A federal judge on Monday said Georgia absentee ballots postmarked by Election Day must be counted, adding a new wrinkle to ongoing discussions about mail-in voting during the coronavirus pandemic.
The decision from U.S. District Judge Eleanor Ross extends a previous deadline that would have rejected absentee ballots that arrived after 7 p.m. on Election Day. Officials will be required to count absentee ballots postmarked by Nov. 3 and arriving within three business days of it, according to the 70-page order.
“Extending the deadline would ensure that voters who receive their ballots shortly before Election Day are able to mail their ballots without fear that their vote will not count,” Ross wrote in the order.
She issued the order just months after New Georgia Project, a voter registration group, filed a lawsuit seeking a preliminary injunction blocking officials from enforcing Georgia’s 7 p.m. deadline.
The complaint also asked a court to order free ballot postage and the automatic mailing of absentee ballots to registered voters, among other things. However, Ross denied those requests.
Attorneys for Georgia had argued that an extension could cause chaos and a long delay in the counting of ballots following Election Day, according to The Atlanta Journal-Constitution. But Ross said “narrowly tailored injunctive relief is appropriate” given the risk of disenfranchisement amid the pandemic.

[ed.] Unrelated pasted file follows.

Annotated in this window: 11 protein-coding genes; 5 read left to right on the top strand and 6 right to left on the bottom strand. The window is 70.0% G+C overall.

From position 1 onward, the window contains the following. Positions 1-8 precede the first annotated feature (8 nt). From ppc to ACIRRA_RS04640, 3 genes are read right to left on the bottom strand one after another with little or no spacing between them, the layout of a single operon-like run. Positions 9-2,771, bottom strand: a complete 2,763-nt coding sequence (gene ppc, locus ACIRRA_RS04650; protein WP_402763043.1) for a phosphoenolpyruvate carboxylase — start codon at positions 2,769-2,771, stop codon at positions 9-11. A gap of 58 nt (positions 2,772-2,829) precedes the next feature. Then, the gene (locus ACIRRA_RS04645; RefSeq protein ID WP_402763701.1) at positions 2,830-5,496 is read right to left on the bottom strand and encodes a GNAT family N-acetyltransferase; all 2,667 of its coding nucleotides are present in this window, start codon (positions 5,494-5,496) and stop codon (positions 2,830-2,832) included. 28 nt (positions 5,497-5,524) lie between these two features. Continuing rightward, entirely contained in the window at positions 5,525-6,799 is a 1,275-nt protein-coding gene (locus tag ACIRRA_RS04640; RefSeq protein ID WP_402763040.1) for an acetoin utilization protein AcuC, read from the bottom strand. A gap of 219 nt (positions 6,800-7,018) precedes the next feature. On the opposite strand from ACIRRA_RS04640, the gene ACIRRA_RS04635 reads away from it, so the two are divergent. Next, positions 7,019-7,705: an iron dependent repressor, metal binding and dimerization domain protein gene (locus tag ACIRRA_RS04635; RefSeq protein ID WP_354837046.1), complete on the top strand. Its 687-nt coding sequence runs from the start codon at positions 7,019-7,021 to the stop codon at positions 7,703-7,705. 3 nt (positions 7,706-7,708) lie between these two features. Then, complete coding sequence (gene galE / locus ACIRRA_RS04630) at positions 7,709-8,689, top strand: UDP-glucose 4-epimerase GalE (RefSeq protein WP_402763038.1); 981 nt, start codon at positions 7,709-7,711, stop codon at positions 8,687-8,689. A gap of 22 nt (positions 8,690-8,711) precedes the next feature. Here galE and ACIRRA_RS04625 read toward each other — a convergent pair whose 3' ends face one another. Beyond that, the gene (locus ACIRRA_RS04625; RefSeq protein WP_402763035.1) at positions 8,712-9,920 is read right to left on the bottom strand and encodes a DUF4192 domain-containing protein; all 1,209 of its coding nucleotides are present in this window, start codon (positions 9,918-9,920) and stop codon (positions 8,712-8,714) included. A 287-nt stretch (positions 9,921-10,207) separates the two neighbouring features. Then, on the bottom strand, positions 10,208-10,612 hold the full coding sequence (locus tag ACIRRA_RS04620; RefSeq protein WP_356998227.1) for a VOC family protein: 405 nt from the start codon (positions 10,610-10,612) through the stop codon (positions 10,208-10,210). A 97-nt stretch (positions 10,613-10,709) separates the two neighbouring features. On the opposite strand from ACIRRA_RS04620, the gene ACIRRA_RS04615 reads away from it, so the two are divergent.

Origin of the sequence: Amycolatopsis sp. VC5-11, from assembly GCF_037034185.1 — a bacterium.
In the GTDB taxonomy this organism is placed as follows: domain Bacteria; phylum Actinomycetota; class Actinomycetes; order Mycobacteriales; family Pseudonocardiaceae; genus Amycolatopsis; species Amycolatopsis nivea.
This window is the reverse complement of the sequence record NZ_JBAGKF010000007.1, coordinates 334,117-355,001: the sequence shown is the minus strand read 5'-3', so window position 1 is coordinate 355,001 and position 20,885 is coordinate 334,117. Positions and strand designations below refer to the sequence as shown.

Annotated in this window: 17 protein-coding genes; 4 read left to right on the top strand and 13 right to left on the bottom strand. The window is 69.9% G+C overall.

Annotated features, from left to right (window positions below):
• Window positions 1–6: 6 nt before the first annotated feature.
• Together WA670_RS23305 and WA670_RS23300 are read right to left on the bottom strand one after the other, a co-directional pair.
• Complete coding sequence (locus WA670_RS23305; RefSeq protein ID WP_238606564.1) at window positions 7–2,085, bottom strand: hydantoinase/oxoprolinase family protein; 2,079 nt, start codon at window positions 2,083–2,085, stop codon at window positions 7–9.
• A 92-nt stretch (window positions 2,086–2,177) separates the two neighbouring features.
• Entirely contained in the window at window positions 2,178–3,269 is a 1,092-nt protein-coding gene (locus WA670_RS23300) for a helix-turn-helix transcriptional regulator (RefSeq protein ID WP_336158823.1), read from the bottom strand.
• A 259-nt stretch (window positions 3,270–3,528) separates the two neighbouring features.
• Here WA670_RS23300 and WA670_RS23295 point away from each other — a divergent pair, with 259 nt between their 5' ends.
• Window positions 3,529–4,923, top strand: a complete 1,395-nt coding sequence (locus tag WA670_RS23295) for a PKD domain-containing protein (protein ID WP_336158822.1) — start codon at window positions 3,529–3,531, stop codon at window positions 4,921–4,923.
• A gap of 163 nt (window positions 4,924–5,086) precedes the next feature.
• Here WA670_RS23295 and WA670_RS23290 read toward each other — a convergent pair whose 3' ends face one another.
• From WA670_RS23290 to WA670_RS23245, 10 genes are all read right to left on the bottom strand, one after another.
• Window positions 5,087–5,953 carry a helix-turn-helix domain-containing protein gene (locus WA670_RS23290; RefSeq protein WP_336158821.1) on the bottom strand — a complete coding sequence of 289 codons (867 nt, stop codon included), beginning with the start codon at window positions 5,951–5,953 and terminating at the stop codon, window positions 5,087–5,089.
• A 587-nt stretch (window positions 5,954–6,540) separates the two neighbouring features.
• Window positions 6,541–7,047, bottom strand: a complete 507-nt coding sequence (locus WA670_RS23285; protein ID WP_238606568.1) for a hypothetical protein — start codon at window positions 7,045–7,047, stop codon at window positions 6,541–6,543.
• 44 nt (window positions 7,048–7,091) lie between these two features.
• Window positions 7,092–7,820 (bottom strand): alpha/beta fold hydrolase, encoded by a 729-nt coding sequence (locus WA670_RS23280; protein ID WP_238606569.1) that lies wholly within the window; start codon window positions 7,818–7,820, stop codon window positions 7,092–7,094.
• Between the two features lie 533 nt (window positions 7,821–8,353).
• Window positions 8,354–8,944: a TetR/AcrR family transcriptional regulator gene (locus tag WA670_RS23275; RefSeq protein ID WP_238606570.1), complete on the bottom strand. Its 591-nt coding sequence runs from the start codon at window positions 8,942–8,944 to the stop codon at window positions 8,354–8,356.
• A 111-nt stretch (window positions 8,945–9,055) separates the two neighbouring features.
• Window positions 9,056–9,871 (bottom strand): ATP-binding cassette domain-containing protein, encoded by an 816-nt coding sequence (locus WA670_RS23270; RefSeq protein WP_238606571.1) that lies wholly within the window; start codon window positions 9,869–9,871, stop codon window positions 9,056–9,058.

“The Court emphasizes that the equitable relief it provides is limited to the November 2020 election during these extraordinary times,” Ross wrote.
The order was handed down as concerns grow about how ready states are for an expansion in mail-in voting during the health crisis.
Democratic lawmakers have raised fears about mail delays at the U.S. Postal Service and how they could impact the election.
The Postal Service sent letters to more than 40 states earlier this year warning of “inconsistencies” between its delivery service and state deadlines for receiving and counting mail-in ballots.
The decision in Georgia will likely mean tens of thousands of ballots more will be counted, The Journal Constitution noted. More than 8,000 absentee ballots were reportedly rejected in the state’s primary elections earlier this year.